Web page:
Hugo Black, second from left in front row, had conviction at least. Photographer: Gene Forte/Consolidated News Pictures via Getty Images
Hugo Black, second from left in front row, had conviction at least. Photographer: Gene Forte/Consolidated News Pictures via Getty Images

In a recent column, I offered a list of the greatest U.S. Supreme Court justices of all-time. Many people were puzzled by a single omission: Justice Hugo Black. But the omission was not inadvertent. In my view, Black, who served from 1937 to 1971, is the court’s most overrated justice.

Explaining that conclusion will help to identify major fault lines in contemporary constitutional thought -- and also to identify where both the left and the right tend to go wrong in constitutional debates.

Black has long been a hero to the left, because many of his votes were liberal. Once a member of the Ku Klux Klan, he became a great civil libertarian. He argued that the free speech principle is an absolute and that government can never engage in censorship, even if it appears to have good reasons.

Black believed in the strict separation of church and state. He argued that the Bill of Rights applies to the states, not only to the federal government. If you look at the great left-of-center decisions of the last 75 years, you can see Black’s influence on a large percentage of them.

Black is also widely admired on the right, because he was greatly concerned about constitutional text and history. In a sense, he can be seen as Justice Antonin Scalia’s forerunner, because he seemed to endorse “originalism”: the idea that the meaning of the Constitution is settled by the original understanding of those who ratified it. If you’re a fan of Scalia, and if you believe that the meaning of the Constitution does not change over time, you might think that Justice Black was someone you could do business with.

Black wrote with conviction and confidence. On both the left and the right, a lot of people admire Black for that reason alone.

Here’s the problem. Too much of the time, Black claimed that the text of the Constitution required a particular result, when it did nothing of the kind. He famously defended his free speech absolutism by noting that the First Amendment “provides, in simple words, that ‘Congress shall make no law ... abridging the freedom of speech, or of the press.’ I read ‘no law ... abridging’ to mean no law abridging.”

So does everyone else, but the words “abridging the freedom of speech” are not self-defining.

Suppose that Ohio bans child pornography, or that New York forbids bribery, or that Mississippi prohibits threats of homicide, or that the Federal Trade Commission forbids untruthful commercial advertising, or that Congress bans the publication of the names of intelligence agents. Or suppose that California allows people to recover damages if a newspaper intentionally circulates defamatory falsehoods about them.

In which of these cases does a law abridge the freedom of speech? You can stare at the words of the First Amendment all you like, and you will not have a clear answer. It is necessary to know, at a minimum, what counts as an abridgment, and what qualifies as “freedom of speech.” (It is revealing that in a public interview, Black defended absolute protection for pornography not by pointing to the words of the Constitution, but by making policy arguments of his own.)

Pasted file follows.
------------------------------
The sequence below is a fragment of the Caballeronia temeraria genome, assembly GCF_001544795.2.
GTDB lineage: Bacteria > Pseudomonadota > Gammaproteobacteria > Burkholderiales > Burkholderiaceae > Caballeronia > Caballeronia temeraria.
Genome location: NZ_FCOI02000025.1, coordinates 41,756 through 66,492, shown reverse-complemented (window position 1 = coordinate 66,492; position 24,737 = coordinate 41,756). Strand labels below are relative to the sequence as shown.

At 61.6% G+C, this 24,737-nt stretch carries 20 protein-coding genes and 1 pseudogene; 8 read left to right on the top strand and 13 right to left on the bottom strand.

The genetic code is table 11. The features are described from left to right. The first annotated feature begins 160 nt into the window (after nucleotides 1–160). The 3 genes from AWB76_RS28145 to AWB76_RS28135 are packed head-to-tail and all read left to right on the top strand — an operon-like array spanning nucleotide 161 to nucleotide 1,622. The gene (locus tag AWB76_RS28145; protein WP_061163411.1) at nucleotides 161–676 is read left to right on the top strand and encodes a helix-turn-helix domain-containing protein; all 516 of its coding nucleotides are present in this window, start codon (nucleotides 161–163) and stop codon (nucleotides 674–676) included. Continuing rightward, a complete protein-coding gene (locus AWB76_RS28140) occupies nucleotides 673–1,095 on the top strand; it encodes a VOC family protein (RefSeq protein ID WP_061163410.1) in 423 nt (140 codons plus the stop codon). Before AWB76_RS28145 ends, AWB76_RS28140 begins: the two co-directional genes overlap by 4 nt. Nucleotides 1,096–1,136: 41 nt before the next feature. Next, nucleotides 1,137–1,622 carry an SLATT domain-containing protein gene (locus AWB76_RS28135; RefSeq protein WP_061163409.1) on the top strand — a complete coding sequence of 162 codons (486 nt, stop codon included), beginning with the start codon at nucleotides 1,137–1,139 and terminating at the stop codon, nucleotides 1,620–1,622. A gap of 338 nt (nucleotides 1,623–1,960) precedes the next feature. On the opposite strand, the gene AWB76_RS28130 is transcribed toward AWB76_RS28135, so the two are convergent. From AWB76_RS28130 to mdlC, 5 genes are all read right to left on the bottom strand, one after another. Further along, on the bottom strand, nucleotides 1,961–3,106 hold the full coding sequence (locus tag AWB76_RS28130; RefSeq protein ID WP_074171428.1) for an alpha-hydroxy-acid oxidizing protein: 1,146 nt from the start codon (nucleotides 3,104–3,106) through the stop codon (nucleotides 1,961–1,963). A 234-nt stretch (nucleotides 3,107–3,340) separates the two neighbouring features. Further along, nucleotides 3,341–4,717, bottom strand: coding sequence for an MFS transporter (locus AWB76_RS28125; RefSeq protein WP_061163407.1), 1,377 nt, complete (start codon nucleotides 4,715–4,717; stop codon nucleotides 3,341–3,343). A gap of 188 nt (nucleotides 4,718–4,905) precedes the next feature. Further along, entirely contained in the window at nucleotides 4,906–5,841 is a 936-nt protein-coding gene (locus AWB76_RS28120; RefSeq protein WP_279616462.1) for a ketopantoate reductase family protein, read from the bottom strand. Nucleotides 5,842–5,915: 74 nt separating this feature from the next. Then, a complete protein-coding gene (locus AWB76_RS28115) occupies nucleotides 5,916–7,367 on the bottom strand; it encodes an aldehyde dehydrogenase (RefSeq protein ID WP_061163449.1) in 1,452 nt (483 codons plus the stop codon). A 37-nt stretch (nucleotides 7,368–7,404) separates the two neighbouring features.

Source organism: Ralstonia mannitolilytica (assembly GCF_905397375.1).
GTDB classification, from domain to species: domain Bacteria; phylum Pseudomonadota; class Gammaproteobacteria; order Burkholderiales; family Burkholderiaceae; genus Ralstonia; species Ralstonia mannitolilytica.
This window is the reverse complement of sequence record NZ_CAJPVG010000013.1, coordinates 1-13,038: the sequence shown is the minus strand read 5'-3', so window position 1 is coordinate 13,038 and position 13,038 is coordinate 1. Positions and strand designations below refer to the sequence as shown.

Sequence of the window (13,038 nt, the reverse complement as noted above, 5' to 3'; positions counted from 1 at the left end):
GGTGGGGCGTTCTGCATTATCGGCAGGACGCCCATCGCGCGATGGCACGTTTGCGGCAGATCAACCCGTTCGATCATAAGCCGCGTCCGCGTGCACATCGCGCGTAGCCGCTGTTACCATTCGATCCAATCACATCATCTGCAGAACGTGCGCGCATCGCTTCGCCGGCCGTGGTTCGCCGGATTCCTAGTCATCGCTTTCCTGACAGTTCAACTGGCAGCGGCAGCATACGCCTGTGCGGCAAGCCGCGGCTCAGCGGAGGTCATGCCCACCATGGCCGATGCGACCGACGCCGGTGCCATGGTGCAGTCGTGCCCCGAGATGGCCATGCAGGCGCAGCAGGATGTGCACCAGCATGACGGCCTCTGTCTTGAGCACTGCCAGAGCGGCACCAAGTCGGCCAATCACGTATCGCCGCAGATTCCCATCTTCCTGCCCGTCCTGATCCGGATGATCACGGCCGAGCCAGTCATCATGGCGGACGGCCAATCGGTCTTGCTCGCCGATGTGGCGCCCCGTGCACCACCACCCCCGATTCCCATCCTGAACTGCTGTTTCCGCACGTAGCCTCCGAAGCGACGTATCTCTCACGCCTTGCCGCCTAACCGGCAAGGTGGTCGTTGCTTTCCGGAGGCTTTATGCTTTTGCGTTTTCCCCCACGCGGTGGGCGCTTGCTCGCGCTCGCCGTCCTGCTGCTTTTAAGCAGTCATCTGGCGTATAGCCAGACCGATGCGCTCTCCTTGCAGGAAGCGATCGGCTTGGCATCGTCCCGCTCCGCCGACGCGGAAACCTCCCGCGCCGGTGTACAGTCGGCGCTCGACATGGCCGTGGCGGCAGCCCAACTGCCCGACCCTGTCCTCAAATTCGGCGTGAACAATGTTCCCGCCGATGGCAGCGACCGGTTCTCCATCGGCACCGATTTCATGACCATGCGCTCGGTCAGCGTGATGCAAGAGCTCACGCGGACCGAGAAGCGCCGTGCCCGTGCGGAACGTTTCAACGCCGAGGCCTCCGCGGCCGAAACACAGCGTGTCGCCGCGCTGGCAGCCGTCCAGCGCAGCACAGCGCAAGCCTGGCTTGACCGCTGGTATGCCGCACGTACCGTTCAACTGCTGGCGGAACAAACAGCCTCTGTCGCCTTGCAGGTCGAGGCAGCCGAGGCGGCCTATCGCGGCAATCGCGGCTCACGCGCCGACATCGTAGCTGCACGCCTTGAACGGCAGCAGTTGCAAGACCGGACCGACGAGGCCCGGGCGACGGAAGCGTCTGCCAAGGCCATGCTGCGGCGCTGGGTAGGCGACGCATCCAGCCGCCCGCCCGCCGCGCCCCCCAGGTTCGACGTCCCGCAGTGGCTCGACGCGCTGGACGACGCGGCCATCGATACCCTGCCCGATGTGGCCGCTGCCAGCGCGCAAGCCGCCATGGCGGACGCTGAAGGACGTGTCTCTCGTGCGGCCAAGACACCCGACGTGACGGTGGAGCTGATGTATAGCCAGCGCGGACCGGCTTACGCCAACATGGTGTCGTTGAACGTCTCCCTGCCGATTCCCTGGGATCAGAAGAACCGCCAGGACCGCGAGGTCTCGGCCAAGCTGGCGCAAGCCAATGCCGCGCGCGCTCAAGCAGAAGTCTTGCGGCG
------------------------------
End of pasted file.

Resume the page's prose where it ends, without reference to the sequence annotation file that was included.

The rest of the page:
If you believe that the Constitution means what it originally meant, you might be able to make more progress by consulting history. But if you are an originalist, it is not clear that you will endorse free speech absolutism. Some historians believe that the founding generation understood the First Amendment pretty narrowly. Moreover, many people reject originalism, and Black never made a sufficient argument on its behalf.

The First Amendment also says, “Congress shall make no law respecting an establishment of religion.” In much-quoted words, Black wrote, “The First Amendment has erected a wall between church and state. That wall must be kept high and impregnable. We could not approve the slightest breach.” But the text of the Constitution does not speak of any such “wall.”

Some people think that if the Establishment Clause is understood literally, it merely bans the government from establishing an official church. Others believe that the government must avoid any kind of religious favoritism -- but that it need not respect any wall. It is not easy to avoid the conclusion that the idea of a “high and impregnable” wall came, at least in part, from Black’s own convictions.

We should now be able to see why Black is so widely admired. Many people care about judicial votes, not judicial reasoning. To those on the left, Black was frequently on the right side of history, and he counts as a hero for that reason.

On the right, many people are drawn to textualism and to reverence for the founding generation. But in hard cases, the text is often ambiguous. It’s a form of deception for judges to pretend otherwise, or contend that they are merely following it, when they are actually imposing political or moral judgments of their own.

Hugo Black had considerable influence, and he wrote with conviction, and he was indeed on the right side of history. But he’s greatly overrated.

To contact the writer of this article: Cass R. Sunstein at csunstei@law.harvard.edu.

To contact the editor responsible for this article: Timothy L. O'Brien at tobrien46@bloomberg.net.